Gretchen Barretto’s daughter Dominique graduates magna cum laude from California college LATEST STORIES Mourinho lasted 2½ years at United and won two titles, the English League Cup and the Europa League in his first season.Sports Related Videospowered by AdSparcRead Next Don’t miss out on the latest news and information. MOST READ After winning title, time for LA Tenorio to give back to Batangas folk Lights inside SMX hall flicker as Duterte rants vs Ayala, Pangilinan anew No.13 lucky for Orlando Bloom FILE – In this Friday, Aug. 10, 2018 file photo Manchester United’s manager Jose Mourinho reacts in frustration during the English Premier League soccer match between Manchester United and Leicester City at Old Trafford, in Manchester, England. Manchester United says Jose Mourinho has left the Premier League club with immediate effect. The decision was announced Tuesday Dec.18, 2018, two days after a 3-1 loss to Liverpool left United 19 points off the top of the Premier League after 17 games. (AP Photo/Jon Super, File)MANCHESTER, England — Manchester United says Jose Mourinho has left the Premier League club with immediate effect.The decision was announced Tuesday, two days after a 3-1 loss to Liverpool left United 19 points off the top of the Premier League after 17 games.ADVERTISEMENT ‘Mia’: Rom-com with a cause a career-boosting showcase for Coleen Garcia Lights inside SMX hall flicker as Duterte rants vs Ayala, Pangilinan anew Nadine Lustre’s phone stolen in Brazil Spurs ‘starting to figure out each other’ as they go 5-1 on homestand Manchester United has announced that Jose Mourinho has left the Club. We would like to thank him for his work during his time at Manchester United and wish him success in the future. #MUFCFEATURED STORIESSPORTSGinebra beats Meralco again to capture PBA Governors’ Cup titleSPORTSJapeth Aguilar wins 1st PBA Finals MVP award for GinebraSPORTSGolden State Warriors sign Lee to multiyear contract, bring back Chriss— Manchester United (@ManUtd) December 18, 2018 Japeth Aguilar embraces role, gets rewarded with Finals MVP plum Ginebra beats Meralco again to capture PBA Governors’ Cup title Carpio hits red carpet treatment for China Coast Guard PLAY LIST 02:14Carpio hits red carpet treatment for China Coast Guard02:56NCRPO pledges to donate P3.5 million to victims of Taal eruption00:56Heavy rain brings some relief in Australia02:37Calm moments allow Taal folks some respite03:23Negosyo sa Tagaytay City, bagsak sa pag-aalboroto ng Bulkang Taal01:13Christian Standhardinger wins PBA Best Player award View comments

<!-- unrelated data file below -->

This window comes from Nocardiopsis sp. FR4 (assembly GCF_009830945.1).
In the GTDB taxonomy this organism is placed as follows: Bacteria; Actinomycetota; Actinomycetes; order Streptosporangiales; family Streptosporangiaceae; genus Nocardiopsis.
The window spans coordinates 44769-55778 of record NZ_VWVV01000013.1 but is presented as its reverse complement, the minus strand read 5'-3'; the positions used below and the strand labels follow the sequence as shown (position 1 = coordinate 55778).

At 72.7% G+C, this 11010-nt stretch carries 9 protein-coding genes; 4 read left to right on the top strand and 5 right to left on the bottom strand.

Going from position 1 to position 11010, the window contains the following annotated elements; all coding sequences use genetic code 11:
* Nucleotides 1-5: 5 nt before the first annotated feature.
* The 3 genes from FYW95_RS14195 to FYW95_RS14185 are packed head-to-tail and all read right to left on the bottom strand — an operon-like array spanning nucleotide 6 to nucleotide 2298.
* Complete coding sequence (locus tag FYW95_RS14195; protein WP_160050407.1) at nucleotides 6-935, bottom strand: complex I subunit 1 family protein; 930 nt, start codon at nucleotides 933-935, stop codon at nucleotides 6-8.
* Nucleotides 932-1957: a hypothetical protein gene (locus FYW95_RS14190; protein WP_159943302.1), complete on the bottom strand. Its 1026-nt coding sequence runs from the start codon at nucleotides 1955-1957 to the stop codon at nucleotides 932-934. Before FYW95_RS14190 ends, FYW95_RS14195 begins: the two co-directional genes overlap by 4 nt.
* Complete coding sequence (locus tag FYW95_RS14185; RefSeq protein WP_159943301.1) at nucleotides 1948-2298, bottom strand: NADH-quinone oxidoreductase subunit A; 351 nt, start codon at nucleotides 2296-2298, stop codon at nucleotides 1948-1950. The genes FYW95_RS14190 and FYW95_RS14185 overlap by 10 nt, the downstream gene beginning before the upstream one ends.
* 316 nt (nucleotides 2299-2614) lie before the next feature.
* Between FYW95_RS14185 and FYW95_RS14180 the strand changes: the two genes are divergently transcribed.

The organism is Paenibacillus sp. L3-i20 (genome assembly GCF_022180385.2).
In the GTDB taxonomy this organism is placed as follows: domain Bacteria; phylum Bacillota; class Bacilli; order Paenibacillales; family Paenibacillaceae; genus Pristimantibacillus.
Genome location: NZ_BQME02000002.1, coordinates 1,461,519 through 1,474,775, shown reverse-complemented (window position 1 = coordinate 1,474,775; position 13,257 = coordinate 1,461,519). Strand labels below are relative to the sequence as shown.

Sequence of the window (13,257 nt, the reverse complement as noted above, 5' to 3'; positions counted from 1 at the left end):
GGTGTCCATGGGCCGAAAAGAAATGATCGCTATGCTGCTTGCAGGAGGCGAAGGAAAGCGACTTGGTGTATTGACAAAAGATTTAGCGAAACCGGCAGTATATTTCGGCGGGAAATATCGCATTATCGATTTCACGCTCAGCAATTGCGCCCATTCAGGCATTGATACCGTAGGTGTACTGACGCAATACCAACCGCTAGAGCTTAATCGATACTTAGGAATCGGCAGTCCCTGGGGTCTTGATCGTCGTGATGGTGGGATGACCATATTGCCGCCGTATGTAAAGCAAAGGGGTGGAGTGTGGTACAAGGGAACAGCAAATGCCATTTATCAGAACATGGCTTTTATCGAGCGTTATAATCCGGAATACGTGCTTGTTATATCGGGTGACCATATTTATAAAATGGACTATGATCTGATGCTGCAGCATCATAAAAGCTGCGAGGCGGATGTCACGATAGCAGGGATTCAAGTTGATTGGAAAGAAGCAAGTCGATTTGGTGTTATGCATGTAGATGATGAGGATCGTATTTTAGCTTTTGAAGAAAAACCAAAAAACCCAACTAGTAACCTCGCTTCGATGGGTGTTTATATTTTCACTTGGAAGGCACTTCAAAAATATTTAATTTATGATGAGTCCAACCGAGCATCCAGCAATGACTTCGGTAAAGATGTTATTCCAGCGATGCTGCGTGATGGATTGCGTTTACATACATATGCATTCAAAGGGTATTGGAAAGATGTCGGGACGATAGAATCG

Liberia’s strong and nurtured diplomatic tie with many countries around the world is yielding fruits, especially in the Ebola crisis. One of the latest countries to come in with aid to combat the Ebola virus is the Middle Eastern Islamic state of Kuwait, from where a consignment of medical equipment and accessories has arrived help fight the Ebola virus.According to a dispatch from the Liberian Embassy near Kuwait City, the consignment of medical equipment and supplies is valued at more than US$45,000.The dispatch said 470 boxes of medical items include Non-Woven Surgical face mask-ear loops, disposable N 95 face masks, non woven surgical face mask-ties, medical gloves, alcohol swab pads among others. The items are expected to help reinforce government’s delivery of treatment and prevention services in health centers around the country.Liberia’s Ambassador to the State of Kuwait, H.E. Konah Blackett, negotiated and procured the items from Dr. Sanad Rasheed Al-Fadala, chairman and CEO of Taiba Hospital &IMS last month and conferred with Dr. Nabel Abdul Rahem,a Kuwaiti engineer consultant, who handled the shipment.The Liberian Embassy expressed gratitude to Dr. Sanad Rashed Al-Fadala and Dr. Nabeel Abdul Raheem for their humanitarian gesture to Liberia during the Ebola crisis.Share this:Click to share on Twitter (Opens in new window)Click to share on Facebook (Opens in new window)